Not Watching The Clock

It has only been fifteen minutes. Carl knows that is not so late. Still his heel hammers incessantly on the carpet of the waiting room, the rattling of his stack of resumes making more noise than the footfalls. His knee aches a bit from the constant motion but nowhere near as bad as his chest as anxiety grips him tight. It has only been sixteen minutes now, and that is more than enough time to worry.

It has been three years since he held a real job. He spent fifteen years at the old tool and die place, ten of them as a shift supervisor. That was until some suit decided to close up the plant and move all the jobs to Indonesia. Carl had been there long enough, they said they wanted him to stay on, and keep his not quite six figure salary, but he would have to move to Jakarta. He would have to take his two kids out of school and move them half a world away. That, or miss the last few years of their childhood while he lived away from them. They even offered him a raise, a good one, but it was still no kind of choice. So he sat back helplessly as his job moved to the other side of the world.

Now he waits in this office, and it has only been eighteen minutes, and that is not really that long, but it gives him more than enough time to check out the other pairs of bouncing knees and shaking resumes. It gives him time to notice they are younger. It gives him time to notice no rings on their fingers which means no obligations, or at least less of them, outside the job. It gives him time to realize he is, in all likelihood, the least desirable candidate.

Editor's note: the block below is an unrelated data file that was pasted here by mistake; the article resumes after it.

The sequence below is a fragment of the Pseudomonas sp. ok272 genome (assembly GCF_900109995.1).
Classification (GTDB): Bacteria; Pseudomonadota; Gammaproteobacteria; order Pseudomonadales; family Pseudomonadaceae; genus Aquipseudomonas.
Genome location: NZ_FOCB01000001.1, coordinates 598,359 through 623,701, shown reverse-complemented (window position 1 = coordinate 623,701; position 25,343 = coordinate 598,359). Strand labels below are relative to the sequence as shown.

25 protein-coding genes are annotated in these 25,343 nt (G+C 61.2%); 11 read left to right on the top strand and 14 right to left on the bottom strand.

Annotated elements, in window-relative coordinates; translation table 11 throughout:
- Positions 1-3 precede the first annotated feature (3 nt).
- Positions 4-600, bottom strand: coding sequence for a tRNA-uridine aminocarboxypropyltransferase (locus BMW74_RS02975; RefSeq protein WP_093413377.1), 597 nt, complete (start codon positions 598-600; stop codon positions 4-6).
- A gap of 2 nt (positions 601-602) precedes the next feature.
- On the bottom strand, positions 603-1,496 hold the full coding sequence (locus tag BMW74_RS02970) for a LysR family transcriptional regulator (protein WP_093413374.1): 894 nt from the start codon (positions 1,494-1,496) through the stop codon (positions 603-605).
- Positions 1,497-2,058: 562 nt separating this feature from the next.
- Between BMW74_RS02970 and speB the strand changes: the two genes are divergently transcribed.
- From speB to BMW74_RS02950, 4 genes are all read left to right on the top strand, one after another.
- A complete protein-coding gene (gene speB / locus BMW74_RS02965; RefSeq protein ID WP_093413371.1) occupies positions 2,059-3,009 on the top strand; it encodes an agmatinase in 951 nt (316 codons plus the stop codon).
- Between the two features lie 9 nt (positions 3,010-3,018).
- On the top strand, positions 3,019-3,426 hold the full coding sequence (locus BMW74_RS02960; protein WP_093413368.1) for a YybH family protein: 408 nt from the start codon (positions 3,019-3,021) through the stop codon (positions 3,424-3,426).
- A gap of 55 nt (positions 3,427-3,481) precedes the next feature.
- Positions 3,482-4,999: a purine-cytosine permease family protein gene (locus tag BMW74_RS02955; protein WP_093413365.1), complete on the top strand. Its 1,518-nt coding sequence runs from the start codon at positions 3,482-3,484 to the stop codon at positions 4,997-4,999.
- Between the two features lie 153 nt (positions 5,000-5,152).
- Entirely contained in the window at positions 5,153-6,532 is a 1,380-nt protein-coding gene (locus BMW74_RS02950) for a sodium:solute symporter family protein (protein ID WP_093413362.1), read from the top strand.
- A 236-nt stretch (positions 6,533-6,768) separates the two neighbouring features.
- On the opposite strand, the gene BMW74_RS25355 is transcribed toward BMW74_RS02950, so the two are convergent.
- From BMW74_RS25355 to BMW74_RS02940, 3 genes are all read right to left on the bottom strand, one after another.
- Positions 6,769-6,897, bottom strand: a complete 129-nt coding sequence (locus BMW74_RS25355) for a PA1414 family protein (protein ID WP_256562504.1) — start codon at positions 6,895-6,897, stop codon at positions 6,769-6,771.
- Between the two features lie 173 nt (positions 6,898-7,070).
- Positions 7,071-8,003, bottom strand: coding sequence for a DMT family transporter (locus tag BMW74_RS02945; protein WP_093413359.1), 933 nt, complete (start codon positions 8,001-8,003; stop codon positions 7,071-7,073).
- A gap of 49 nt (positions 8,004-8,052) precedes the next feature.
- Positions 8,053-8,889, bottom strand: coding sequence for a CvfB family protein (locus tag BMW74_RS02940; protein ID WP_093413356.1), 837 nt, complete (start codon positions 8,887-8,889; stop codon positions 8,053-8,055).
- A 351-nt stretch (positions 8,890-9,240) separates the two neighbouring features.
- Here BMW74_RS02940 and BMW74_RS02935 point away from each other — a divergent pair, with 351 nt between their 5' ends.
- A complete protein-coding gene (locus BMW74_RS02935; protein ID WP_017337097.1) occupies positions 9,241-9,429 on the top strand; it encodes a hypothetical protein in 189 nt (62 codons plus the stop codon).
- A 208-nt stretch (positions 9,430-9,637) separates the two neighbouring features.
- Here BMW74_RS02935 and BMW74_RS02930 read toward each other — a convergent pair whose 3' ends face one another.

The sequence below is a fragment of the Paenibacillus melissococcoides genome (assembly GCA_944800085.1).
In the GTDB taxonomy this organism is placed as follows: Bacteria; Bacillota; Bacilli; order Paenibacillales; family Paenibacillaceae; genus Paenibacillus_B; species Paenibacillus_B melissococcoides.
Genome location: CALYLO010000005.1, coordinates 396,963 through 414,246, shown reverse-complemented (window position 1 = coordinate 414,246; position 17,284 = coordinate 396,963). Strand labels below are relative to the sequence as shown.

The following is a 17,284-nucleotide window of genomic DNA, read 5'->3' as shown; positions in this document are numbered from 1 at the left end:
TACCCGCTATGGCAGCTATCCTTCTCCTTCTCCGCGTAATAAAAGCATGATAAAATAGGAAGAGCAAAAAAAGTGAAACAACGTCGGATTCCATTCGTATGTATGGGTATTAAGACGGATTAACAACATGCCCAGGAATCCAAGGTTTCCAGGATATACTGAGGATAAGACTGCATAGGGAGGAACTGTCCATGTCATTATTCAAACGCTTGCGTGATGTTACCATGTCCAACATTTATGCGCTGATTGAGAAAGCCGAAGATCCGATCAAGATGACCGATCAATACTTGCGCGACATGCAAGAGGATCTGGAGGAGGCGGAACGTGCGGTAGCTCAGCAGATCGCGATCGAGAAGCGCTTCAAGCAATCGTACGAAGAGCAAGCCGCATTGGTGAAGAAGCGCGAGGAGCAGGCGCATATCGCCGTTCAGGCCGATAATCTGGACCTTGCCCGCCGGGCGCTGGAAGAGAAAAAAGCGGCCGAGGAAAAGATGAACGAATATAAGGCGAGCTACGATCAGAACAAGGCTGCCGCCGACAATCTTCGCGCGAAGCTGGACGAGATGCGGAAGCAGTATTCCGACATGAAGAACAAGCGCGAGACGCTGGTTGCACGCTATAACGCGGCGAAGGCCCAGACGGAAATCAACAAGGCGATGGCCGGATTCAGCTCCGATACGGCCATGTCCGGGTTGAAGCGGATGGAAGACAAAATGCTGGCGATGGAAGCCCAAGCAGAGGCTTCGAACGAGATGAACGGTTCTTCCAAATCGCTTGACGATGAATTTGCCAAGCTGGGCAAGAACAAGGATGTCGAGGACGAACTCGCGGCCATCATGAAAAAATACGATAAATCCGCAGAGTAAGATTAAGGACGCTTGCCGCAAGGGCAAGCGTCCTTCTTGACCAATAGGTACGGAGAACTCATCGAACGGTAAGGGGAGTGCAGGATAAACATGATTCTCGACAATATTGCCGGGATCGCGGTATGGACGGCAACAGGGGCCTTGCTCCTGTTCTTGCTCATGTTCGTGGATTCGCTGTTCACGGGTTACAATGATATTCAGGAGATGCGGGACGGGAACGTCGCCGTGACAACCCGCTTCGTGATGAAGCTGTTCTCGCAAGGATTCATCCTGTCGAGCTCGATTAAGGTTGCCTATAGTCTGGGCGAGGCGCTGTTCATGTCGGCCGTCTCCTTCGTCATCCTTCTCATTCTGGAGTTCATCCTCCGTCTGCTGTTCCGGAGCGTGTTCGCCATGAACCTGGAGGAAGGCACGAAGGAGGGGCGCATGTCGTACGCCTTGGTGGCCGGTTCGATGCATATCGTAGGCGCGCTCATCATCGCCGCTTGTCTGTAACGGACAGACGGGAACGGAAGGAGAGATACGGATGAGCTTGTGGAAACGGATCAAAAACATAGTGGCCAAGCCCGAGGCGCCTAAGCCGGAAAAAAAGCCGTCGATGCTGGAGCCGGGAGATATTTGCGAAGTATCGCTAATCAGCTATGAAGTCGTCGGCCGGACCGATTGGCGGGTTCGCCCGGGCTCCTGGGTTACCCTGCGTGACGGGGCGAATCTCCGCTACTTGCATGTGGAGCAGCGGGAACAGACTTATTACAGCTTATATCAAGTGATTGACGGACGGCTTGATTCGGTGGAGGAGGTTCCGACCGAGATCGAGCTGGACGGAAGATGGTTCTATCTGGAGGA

He hears the voices on the other side of the door get a little louder as they move towards it. It has only been twenty minutes now, and that is not too late. Just like it is not too late to save for his retirement even though the company screwed everyone out of their pensions. It is not too late to start all over again with the kids in college. It is never too late, he tells himself as he hears “Carl England, they’re ready for you.”

 

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